Next stop is the transcription room upstairs. Booth has the job order in hand, detailed once in computer printout and once in a Braille note he punched with the Brailler on his desk. He puts the strap of his Braille Lite around his neck and reaches for his cane.
The Braille Lite is a $3,300 notebook-sized laptop with six keys--one for each position on the six-dot Braille cell--and a Braille display. This is how Booth reads the climatological report he downloads each morning before he leaves home because he's fascinated by weather. It's where he keeps the files that he works on while riding the train, where he has a copy of the book, Getting to Yes he's reading and the copy of Charlotte's Web on disk that he's testing. It is especially handy because Braille is bulky. Not only must it be printed on paper thick enough to hold raised dots on both sides, but a page of print often fills as much as two pages in Braille.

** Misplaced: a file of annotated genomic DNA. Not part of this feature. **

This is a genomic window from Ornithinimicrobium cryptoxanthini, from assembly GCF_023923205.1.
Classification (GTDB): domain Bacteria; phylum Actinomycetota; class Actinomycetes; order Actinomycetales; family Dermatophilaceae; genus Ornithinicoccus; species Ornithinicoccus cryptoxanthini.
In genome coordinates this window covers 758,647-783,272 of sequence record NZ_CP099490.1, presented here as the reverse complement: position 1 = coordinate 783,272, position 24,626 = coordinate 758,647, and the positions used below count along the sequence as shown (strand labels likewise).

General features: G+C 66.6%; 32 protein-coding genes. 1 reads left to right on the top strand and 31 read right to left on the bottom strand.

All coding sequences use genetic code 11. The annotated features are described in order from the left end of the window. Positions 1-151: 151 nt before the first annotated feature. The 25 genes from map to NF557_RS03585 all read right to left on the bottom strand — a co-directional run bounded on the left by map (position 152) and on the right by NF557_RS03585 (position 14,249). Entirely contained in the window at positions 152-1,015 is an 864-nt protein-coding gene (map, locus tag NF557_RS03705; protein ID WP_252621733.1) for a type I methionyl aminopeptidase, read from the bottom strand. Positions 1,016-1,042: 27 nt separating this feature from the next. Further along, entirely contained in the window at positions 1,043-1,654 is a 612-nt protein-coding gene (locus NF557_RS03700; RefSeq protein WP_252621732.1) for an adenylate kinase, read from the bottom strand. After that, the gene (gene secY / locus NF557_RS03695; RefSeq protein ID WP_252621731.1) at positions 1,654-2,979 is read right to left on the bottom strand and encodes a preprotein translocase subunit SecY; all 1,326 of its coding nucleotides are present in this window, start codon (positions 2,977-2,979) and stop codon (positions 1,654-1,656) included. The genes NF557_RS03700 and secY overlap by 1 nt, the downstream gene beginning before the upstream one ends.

One look at the desk of chief transcriber Melissa Hirshson and you know she can see. Her purse lies on top of a haphazard stack of papers, and there's barely room for the unopened Nestle Crunch bar on her desk. Hirshson has been interested in Braille since she wrote a report in fifth grade on Helen Keller.